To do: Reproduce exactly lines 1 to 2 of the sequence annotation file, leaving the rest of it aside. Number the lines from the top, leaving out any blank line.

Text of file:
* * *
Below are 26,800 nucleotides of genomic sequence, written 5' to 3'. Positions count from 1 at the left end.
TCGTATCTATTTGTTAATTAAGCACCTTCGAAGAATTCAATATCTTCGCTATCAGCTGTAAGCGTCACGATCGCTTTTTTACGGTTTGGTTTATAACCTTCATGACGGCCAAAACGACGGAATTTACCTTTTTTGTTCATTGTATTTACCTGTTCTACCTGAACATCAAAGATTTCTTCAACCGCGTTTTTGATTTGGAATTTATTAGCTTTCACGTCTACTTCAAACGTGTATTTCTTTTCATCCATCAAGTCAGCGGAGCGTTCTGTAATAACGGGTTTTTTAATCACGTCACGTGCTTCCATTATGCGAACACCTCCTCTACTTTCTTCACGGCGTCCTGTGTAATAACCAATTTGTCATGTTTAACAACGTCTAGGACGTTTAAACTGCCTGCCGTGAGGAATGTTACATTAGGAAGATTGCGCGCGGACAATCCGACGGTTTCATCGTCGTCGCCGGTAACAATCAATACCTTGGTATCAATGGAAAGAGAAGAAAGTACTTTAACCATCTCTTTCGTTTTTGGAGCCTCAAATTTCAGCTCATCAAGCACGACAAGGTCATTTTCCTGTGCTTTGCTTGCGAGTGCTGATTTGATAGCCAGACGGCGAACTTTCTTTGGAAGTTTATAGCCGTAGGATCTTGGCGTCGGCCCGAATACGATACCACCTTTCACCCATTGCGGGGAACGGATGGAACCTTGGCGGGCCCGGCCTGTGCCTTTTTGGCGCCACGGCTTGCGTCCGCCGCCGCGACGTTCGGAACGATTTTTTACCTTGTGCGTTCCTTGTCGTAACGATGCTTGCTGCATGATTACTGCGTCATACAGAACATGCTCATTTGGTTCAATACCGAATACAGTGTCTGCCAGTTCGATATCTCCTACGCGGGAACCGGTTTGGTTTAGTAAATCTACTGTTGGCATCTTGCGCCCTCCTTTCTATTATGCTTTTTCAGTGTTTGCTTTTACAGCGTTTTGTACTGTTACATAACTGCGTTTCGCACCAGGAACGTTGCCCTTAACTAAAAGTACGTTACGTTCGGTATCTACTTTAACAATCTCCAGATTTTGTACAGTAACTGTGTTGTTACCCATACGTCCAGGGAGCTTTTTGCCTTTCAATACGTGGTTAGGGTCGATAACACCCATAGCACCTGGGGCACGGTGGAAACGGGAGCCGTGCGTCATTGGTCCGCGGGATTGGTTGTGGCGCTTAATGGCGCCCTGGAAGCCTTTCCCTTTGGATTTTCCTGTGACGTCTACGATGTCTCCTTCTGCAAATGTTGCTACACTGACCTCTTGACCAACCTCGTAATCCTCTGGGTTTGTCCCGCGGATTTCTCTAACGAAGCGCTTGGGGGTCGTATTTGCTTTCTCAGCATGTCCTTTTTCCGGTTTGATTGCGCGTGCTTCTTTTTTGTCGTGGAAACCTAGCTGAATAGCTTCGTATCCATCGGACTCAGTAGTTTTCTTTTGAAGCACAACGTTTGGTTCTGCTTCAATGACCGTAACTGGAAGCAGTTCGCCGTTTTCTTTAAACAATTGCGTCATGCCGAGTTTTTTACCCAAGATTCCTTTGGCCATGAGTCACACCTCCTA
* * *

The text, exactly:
Below are 26,800 nucleotides of genomic sequence, written 5' to 3'. Positions count from 1 at the left end.
TCGTATCTATTTGTTAATTAAGCACCTTCGAAGAATTCAATATCTTCGCTATCAGCTGTAAGCGTCACGATCGCTTTTTTACGGTTTGGTTTATAACCTTCATGACGGCCAAAACGACGGAATTTACCTTTTTTGTTCATTGTATTTACCTGTTCTACCTGAACATCAAAGATTTCTTCAACCGCGTTTTTGATTTGGAATTTATTAGCTTTCACGTCTACTTCAAACGTGTATTTCTTTTCATCCATCAAGTCAGCGGAGCGTTCTGTAATAACGGGTTTTTTAATCACGTCACGTGCTTCCATTATGCGAACACCTCCTCTACTTTCTTCACGGCGTCCTGTGTAATAACCAATTTGTCATGTTTAACAACGTCTAGGACGTTTAAACTGCCTGCCGTGAGGAATGTTACATTAGGAAGATTGCGCGCGGACAATCCGACGGTTTCATCGTCGTCGCCGGTAACAATCAATACCTTGGTATCAATGGAAAGAGAAGAAAGTACTTTAACCATCTCTTTCGTTTTTGGAGCCTCAAATTTCAGCTCATCAAGCACGACAAGGTCATTTTCCTGTGCTTTGCTTGCGAGTGCTGATTTGATAGCCAGACGGCGAACTTTCTTTGGAAGTTTATAGCCGTAGGATCTTGGCGTCGGCCCGAATACGATACCACCTTTCACCCATTGCGGGGAACGGATGGAACCTTGGCGGGCCCGGCCTGTGCCTTTTTGGCGCCACGGCTTGCGTCCGCCGCCGCGACGTTCGGAACGATTTTTTACCTTGTGCGTTCCTTGTCGTAACGATGCTTGCTGCATGATTACTGCGTCATACAGAACATGCTCATTTGGTTCAATACCGAATACAGTGTCTGCCAGTTCGATATCTCCTACGCGGGAACCGGTTTGGTTTAGTAAATCTACTGTTGGCATCTTGCGCCCTCCTTTCTATTATGCTTTTTCAGTGTTTGCTTTTACAGCGTTTTGTACTGTTACATAACTGCGTTTCGCACCAGGAACGTTGCCCTTAACTAAAAGTACGTTACGTTCGGTATCTACTTTAACAATCTCCAGATTTTGTACAGTAACTGTGTTGTTACCCATACGTCCAGGGAGCTTTTTGCCTTTCAATACGTGGTTAGGGTCGATAACACCCATAGCACCTGGGGCACGGTGGAAACGGGAGCCGTGCGTCATTGGTCCGCGGGATTGGTTGTGGCGCTTAATGGCGCCCTGGAAGCCTTTCCCTTTGGATTTTCCTGTGACGTCTACGATGTCTCCTTCTGCAAATGTTGCTACACTGACCTCTTGACCAACCTCGTAATCCTCTGGGTTTGTCCCGCGGATTTCTCTAACGAAGCGCTTGGGGGTCGTATTTGCTTTCTCAGCATGTCCTTTTTCCGGTTTGATTGCGCGTGCTTCTTTTTTGTCGTGGAAACCTAGCTGAATAGCTTCGTATCCATCGGACTCAGTAGTTTTCTTTTGAAGCACAACGTTTGGTTCTGCTTCAATGACCGTAACTGGAAGCAGTTCGCCGTTTTCTTTAAACAATTGCGTCATGCCGAGTTTTTTACCCAAGATTCCTTTGGCCATGAGTCACACCTCCTA